“Unknown, word came down from on high to not have this go out on the air, it’s why we didn’t hear about it till the son of a bitch blew through the roadblock on the state line and it became our problem.”
“If he’s not been caught yet, what makes them think we’re going to have any success?”
“It’s a negative on wanting him caught 17, they just want to keep eyes on him.”
“Got to be an easier way that sending cars after him, surely Air 1 can keep him in line.”
“Possible 17, but he’s evaded nine choppers so far, they just can’t keep up with him on the straights.”
“Alright,” Edwards nodded, “Get us some clean road, we’ll bag him.”

Michaels exited the overpass to a road devoid of cars, the interstate having been closed three junctions back to hold back the other traffic.
“17 to Air 1,” Edwards said, “Got him anywhere close?”
“Air 1 to 17, he’s four miles off and proceeding at 110 to the west, best get up here fast, we can’t maintain this speed for long.”
“That’s a Rog,” Michaels shouted from the other seat, “We’ve got him.”

Within two minutes, 17 had the car in view, holding at 110mph as it thundered down the interstate.
“We need to bring him down now,” Edwards looked over, “Another five miles and we’re in the middle of Chicago.”
“See if you can get his tyres...” Michaels nodded, pulling the car into the inside lane.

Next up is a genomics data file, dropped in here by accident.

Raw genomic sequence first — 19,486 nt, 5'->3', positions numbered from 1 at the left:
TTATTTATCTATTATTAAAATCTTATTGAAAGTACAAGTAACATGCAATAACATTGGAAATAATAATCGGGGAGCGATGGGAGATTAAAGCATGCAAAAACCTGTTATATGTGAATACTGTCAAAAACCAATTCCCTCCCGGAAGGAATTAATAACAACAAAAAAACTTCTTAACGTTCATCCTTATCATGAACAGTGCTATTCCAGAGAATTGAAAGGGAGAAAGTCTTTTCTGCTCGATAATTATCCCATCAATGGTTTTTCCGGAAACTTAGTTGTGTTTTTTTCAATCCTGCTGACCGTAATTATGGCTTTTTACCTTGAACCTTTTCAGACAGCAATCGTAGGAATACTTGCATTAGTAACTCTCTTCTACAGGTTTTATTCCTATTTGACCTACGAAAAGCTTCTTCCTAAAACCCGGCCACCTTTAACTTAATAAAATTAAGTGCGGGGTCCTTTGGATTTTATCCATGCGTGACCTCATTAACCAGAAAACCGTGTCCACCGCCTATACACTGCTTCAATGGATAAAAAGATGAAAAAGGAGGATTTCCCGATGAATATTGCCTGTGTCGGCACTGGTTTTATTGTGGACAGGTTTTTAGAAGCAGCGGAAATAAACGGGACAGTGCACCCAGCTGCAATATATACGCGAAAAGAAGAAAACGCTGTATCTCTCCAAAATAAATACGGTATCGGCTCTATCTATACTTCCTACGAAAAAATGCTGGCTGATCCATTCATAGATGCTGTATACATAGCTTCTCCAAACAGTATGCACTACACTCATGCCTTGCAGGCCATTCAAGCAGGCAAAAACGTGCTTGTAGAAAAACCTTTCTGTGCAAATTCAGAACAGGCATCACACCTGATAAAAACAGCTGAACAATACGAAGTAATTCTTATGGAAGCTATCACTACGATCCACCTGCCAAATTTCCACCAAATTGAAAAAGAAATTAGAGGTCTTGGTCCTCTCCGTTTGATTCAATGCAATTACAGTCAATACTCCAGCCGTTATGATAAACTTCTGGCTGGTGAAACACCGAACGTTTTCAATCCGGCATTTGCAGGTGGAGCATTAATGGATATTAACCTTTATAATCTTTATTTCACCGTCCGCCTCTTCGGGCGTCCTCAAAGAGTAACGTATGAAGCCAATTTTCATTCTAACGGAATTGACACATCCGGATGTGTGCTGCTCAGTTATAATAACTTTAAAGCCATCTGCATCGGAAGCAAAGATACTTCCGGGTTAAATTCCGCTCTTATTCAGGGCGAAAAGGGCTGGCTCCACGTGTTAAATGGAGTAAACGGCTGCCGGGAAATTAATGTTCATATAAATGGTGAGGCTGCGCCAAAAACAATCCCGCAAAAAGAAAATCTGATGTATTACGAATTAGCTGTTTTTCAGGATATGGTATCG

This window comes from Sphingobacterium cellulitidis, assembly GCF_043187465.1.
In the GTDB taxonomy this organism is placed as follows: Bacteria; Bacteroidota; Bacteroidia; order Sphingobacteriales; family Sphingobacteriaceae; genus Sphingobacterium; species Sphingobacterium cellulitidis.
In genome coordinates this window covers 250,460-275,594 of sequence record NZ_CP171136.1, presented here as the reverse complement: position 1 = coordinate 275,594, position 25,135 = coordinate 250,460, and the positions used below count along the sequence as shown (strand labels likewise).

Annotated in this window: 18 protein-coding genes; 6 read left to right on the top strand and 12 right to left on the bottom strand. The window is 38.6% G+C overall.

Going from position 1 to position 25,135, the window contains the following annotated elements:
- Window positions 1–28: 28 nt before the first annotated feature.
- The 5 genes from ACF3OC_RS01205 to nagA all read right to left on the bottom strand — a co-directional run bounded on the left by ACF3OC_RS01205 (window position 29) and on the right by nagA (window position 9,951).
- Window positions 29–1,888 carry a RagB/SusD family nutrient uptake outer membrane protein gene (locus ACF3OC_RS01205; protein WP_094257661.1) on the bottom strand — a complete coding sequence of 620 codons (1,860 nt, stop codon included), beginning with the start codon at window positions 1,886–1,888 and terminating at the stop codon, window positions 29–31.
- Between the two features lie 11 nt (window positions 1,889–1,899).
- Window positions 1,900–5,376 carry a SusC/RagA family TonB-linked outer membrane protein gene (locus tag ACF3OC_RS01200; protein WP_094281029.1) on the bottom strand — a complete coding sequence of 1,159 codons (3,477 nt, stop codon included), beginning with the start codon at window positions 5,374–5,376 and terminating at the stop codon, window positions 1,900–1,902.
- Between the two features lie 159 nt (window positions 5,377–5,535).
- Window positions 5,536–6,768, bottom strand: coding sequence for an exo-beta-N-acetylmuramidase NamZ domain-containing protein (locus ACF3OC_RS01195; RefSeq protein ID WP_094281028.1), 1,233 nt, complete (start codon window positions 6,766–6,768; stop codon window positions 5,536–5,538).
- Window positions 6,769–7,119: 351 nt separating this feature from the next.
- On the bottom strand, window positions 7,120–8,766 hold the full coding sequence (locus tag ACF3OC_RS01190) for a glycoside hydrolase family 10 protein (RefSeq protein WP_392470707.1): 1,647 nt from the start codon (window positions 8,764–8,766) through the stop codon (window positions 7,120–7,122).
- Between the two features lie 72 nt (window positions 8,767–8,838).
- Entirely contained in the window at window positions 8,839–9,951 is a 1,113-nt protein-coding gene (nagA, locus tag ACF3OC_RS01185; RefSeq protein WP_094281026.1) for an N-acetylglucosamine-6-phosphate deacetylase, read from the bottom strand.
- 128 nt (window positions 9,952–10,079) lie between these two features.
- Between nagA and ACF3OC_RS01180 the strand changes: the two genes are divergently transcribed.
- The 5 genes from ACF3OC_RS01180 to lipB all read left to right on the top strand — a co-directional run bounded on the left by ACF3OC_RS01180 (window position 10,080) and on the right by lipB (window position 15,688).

Edwards pulled his gun and wound the window down, the air outside was like a gale.
“I can’t get a clean shot on him at this speed,” He yelled across, “Get me closer.”
Michaels brought the car close to the rear quarter and Edwards leaned out, aiming down at the tyres.  Michaels cursed as all the lights on the dash lit up and the car went into an uncontrolled hard right, the movement causing the car to flip several times before coming to a halt. 

Michaels came to in the wreckage of the car, looking over to see nothing of Edwards in the other side of the car, the window still open and seat belt torn in the middle by the forces generated when the car flipped.  He heard a low rumbling engine noise as the Firebird pulled alongside the wreckage of his car.  He struggled with the gun at his lap and the drivers door opened.

No Driver

“Please get in...” A calm voice with the slightest hint of a west coast accent emerged from the car.
Michaels pushed the door open and all but fell from the car as the seat belt gave way.  He pulled his gun from his holster and staggered upright, pointing at the...

Empty Seat...

Puzzled, he looked around, his head still ringing from the impact.
“Please get in, we don’t have much time.” The voice again, coming from the drivers seat.
“Where are you?” Michaels eyes narrowed as he tried to see through the darkened glass of the rear windows.  There was a few seconds pause and then the voice again.
“I’m in the rear seat, I don’t want you to shoot me.”
“I’m not going to shoot you, Just come out...”
“I can’t...”
“I’m not joking here.”
“I’m not either, I can’t come out of the rear seat...”